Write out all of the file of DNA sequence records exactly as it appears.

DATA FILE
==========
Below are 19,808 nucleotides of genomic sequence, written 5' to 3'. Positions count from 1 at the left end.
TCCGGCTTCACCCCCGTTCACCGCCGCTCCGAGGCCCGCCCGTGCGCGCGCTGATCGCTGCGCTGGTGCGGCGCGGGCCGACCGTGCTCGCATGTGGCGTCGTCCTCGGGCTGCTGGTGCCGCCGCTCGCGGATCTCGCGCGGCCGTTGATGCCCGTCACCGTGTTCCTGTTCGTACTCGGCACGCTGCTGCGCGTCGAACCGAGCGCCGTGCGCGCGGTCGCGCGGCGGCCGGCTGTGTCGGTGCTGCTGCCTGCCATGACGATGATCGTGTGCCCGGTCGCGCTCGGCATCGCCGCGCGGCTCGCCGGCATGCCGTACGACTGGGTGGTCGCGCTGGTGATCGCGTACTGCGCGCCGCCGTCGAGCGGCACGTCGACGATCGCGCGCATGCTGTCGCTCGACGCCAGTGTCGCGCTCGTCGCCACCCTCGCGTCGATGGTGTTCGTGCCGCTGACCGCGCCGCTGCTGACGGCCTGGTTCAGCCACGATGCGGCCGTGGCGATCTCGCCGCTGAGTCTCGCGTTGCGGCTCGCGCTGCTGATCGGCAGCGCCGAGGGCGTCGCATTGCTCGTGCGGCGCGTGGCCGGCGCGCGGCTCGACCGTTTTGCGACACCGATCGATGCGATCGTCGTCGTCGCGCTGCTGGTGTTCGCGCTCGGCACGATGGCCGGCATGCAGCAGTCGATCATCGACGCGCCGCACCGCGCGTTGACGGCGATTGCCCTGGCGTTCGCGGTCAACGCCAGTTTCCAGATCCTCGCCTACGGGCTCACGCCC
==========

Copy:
Below are 19,808 nucleotides of genomic sequence, written 5' to 3'. Positions count from 1 at the left end.
TCCGGCTTCACCCCCGTTCACCGCCGCTCCGAGGCCCGCCCGTGCGCGCGCTGATCGCTGCGCTGGTGCGGCGCGGGCCGACCGTGCTCGCATGTGGCGTCGTCCTCGGGCTGCTGGTGCCGCCGCTCGCGGATCTCGCGCGGCCGTTGATGCCCGTCACCGTGTTCCTGTTCGTACTCGGCACGCTGCTGCGCGTCGAACCGAGCGCCGTGCGCGCGGTCGCGCGGCGGCCGGCTGTGTCGGTGCTGCTGCCTGCCATGACGATGATCGTGTGCCCGGTCGCGCTCGGCATCGCCGCGCGGCTCGCCGGCATGCCGTACGACTGGGTGGTCGCGCTGGTGATCGCGTACTGCGCGCCGCCGTCGAGCGGCACGTCGACGATCGCGCGCATGCTGTCGCTCGACGCCAGTGTCGCGCTCGTCGCCACCCTCGCGTCGATGGTGTTCGTGCCGCTGACCGCGCCGCTGCTGACGGCCTGGTTCAGCCACGATGCGGCCGTGGCGATCTCGCCGCTGAGTCTCGCGTTGCGGCTCGCGCTGCTGATCGGCAGCGCCGAGGGCGTCGCATTGCTCGTGCGGCGCGTGGCCGGCGCGCGGCTCGACCGTTTTGCGACACCGATCGATGCGATCGTCGTCGTCGCGCTGCTGGTGTTCGCGCTCGGCACGATGGCCGGCATGCAGCAGTCGATCATCGACGCGCCGCACCGCGCGTTGACGGCGATTGCCCTGGCGTTCGCGGTCAACGCCAGTTTCCAGATCCTCGCCTACGGGCTCACGCCC